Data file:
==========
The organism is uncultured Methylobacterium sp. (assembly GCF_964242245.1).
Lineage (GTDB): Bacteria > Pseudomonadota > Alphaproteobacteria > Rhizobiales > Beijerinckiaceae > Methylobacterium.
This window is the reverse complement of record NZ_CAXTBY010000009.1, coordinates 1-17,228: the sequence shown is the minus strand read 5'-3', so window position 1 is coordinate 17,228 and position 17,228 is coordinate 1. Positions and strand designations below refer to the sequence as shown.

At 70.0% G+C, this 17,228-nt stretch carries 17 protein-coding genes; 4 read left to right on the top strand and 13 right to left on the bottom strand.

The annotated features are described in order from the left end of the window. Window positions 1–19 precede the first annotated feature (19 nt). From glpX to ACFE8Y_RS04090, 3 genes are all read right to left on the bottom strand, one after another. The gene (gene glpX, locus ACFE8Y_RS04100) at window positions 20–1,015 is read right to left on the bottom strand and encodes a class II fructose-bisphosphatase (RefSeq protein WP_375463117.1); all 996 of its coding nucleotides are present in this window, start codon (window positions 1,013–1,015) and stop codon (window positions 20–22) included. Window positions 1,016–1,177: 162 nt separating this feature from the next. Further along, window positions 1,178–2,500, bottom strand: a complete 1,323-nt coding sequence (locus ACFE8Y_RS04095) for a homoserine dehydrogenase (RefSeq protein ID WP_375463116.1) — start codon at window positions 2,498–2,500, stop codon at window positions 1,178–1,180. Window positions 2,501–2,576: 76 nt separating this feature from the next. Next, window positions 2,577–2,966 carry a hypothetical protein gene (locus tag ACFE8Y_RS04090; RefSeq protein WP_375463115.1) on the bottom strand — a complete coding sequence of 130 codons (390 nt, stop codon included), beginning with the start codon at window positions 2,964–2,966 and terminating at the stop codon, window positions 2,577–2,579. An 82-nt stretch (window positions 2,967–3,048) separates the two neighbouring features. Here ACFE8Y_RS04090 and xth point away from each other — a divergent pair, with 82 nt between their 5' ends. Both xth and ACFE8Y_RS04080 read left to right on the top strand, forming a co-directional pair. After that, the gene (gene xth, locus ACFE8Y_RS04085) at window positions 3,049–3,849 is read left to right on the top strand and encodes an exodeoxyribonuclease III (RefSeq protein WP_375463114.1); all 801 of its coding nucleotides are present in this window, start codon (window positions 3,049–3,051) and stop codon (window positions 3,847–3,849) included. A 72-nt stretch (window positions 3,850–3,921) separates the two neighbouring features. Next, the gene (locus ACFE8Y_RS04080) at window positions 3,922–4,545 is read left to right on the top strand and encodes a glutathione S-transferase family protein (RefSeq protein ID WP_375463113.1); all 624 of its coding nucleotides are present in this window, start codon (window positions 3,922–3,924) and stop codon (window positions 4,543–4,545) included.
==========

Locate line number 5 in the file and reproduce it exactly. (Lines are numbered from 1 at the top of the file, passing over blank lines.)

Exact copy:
The annotated features are described in order from the left end of the window. Window positions 1–19 precede the first annotated feature (19 nt). From glpX to ACFE8Y_RS04090, 3 genes are all read right to left on the bottom strand, one after another. The gene (gene glpX, locus ACFE8Y_RS04100) at window positions 20–1,015 is read right to left on the bottom strand and encodes a class II fructose-bisphosphatase (RefSeq protein WP_375463117.1); all 996 of its coding nucleotides are present in this window, start codon (window positions 1,013–1,015) and stop codon (window positions 20–22) included. Window positions 1,016–1,177: 162 nt separating this feature from the next. Further along, window positions 1,178–2,500, bottom strand: a complete 1,323-nt coding sequence (locus ACFE8Y_RS04095) for a homoserine dehydrogenase (RefSeq protein ID WP_375463116.1) — start codon at window positions 2,498–2,500, stop codon at window positions 1,178–1,180. Window positions 2,501–2,576: 76 nt separating this feature from the next. Next, window positions 2,577–2,966 carry a hypothetical protein gene (locus tag ACFE8Y_RS04090; RefSeq protein WP_375463115.1) on the bottom strand — a complete coding sequence of 130 codons (390 nt, stop codon included), beginning with the start codon at window positions 2,964–2,966 and terminating at the stop codon, window positions 2,577–2,579. An 82-nt stretch (window positions 2,967–3,048) separates the two neighbouring features. Here ACFE8Y_RS04090 and xth point away from each other — a divergent pair, with 82 nt between their 5' ends. Both xth and ACFE8Y_RS04080 read left to right on the top strand, forming a co-directional pair. After that, the gene (gene xth, locus ACFE8Y_RS04085) at window positions 3,049–3,849 is read left to right on the top strand and encodes an exodeoxyribonuclease III (RefSeq protein WP_375463114.1); all 801 of its coding nucleotides are present in this window, start codon (window positions 3,049–3,051) and stop codon (window positions 3,847–3,849) included. A 72-nt stretch (window positions 3,850–3,921) separates the two neighbouring features. Next, the gene (locus ACFE8Y_RS04080) at window positions 3,922–4,545 is read left to right on the top strand and encodes a glutathione S-transferase family protein (RefSeq protein ID WP_375463113.1); all 624 of its coding nucleotides are present in this window, start codon (window positions 3,922–3,924) and stop codon (window positions 4,543–4,545) included.